We owe our brains to our primitive ancestors. In order to master a particular skill such as making tools or hunting, they had to practice, and practice enough until the skill became second nature. Once they had mastered basic skills that were necessary for survival, they could focus on higher level thinking.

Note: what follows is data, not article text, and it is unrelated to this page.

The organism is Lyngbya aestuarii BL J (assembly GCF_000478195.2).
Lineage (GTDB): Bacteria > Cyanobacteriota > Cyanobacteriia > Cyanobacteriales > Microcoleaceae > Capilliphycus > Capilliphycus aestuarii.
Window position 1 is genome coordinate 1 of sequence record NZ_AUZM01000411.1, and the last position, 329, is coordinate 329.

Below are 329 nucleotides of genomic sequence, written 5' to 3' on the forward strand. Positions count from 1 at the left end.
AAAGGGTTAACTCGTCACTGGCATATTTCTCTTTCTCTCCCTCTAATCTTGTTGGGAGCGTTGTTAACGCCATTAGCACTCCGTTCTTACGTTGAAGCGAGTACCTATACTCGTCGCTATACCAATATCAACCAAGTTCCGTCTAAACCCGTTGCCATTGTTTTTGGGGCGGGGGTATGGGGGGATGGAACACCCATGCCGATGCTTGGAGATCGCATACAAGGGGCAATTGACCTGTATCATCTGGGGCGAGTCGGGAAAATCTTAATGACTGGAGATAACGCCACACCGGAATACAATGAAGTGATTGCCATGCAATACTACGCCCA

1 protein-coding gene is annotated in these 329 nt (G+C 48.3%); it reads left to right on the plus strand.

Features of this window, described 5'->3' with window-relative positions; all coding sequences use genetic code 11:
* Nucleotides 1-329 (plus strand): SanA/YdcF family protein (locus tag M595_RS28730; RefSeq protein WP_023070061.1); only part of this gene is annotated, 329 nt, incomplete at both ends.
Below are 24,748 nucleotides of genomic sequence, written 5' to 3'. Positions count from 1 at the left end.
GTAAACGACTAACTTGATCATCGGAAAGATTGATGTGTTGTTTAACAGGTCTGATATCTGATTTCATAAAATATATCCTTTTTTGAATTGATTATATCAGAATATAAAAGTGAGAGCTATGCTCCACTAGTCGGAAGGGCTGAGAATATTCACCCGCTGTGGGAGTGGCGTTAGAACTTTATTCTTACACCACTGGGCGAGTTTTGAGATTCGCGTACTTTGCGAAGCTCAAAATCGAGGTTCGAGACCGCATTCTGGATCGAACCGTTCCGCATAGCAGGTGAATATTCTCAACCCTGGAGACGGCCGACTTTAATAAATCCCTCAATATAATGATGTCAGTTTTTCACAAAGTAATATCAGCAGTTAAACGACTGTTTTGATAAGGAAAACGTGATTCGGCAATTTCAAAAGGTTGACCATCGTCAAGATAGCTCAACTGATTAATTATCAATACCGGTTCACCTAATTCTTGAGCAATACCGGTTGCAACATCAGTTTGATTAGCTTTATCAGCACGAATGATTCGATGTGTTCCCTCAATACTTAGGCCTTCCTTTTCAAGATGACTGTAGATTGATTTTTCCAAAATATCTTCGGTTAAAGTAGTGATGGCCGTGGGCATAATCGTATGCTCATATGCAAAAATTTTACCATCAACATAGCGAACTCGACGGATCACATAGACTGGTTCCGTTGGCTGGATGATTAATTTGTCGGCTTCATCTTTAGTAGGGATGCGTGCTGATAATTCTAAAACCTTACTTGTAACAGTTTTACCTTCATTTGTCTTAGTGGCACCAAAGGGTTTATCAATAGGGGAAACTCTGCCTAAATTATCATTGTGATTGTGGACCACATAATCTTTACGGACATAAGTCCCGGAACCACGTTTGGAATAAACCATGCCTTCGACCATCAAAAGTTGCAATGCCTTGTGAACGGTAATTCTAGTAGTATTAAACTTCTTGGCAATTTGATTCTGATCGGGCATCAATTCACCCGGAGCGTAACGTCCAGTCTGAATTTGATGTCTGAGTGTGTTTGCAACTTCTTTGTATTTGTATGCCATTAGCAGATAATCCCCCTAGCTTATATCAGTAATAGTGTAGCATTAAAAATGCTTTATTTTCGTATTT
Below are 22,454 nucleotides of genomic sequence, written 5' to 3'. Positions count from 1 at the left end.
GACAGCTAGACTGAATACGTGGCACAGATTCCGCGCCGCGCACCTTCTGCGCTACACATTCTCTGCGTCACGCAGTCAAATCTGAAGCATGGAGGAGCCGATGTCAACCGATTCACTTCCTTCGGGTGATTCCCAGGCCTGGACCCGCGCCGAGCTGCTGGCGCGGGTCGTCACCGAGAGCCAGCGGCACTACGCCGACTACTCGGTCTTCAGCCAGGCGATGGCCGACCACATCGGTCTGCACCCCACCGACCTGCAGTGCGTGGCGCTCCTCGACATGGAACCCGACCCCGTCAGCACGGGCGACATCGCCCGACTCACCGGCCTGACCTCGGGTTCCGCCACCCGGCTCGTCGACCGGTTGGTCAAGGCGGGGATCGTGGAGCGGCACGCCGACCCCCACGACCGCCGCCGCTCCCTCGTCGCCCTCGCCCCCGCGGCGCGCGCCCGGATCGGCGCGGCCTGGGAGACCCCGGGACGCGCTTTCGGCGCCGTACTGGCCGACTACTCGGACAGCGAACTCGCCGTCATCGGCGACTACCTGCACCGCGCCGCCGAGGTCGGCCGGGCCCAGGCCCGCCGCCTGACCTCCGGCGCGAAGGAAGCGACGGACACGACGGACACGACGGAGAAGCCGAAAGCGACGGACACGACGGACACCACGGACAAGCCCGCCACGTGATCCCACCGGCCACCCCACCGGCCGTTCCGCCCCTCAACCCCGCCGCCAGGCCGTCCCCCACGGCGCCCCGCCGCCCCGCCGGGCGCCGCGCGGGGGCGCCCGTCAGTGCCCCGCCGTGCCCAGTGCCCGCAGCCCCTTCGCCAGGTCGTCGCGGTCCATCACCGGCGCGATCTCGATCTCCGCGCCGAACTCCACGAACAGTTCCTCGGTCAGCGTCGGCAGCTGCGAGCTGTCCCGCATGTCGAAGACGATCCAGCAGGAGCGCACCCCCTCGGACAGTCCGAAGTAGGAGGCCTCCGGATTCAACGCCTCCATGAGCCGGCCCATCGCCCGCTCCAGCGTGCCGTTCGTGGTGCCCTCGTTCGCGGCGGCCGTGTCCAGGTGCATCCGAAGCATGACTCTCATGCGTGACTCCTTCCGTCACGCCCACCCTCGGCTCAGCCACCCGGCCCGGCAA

"The great salvation for all of us is that we have inherited an instrument that is remarkably plastic," writes Robert Greene in his book Mastery. We have the ability to learn, adapt and master time. Developing mastery is not so different from our prehistoric ancestors. Those who excel happen to have the ability to practice harder and faster, as Greene argues, "all of this stemming from the intensity of their desire to learn and from the deep connection they feel to their field of study.